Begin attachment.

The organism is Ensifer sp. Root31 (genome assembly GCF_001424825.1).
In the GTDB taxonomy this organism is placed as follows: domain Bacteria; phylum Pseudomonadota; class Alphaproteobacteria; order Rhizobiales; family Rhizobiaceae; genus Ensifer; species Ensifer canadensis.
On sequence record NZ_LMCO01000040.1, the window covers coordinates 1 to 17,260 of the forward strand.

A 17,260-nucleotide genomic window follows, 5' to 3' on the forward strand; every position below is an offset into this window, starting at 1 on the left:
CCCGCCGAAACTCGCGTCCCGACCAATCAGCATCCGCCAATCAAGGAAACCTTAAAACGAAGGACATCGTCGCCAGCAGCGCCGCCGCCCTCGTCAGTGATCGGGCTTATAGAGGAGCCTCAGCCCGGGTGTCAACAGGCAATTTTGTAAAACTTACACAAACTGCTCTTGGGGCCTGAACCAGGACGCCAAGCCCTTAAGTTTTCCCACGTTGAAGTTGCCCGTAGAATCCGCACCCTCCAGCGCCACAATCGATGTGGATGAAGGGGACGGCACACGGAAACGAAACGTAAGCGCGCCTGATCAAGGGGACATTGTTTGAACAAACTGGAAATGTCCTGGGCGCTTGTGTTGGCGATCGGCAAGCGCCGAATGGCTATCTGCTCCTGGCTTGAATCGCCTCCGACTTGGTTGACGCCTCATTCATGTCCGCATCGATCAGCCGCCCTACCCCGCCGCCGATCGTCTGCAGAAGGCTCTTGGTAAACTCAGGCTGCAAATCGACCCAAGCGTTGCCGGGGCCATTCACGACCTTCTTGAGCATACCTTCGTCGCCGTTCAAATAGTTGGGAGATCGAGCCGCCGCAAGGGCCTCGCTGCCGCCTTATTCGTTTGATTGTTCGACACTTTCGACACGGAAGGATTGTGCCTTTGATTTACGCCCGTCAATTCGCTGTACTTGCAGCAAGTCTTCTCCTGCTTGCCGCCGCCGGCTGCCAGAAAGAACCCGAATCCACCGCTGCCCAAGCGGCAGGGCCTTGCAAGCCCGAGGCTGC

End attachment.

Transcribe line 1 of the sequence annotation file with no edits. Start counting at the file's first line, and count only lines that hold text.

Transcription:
The organism is Ensifer sp. Root31 (genome assembly GCF_001424825.1).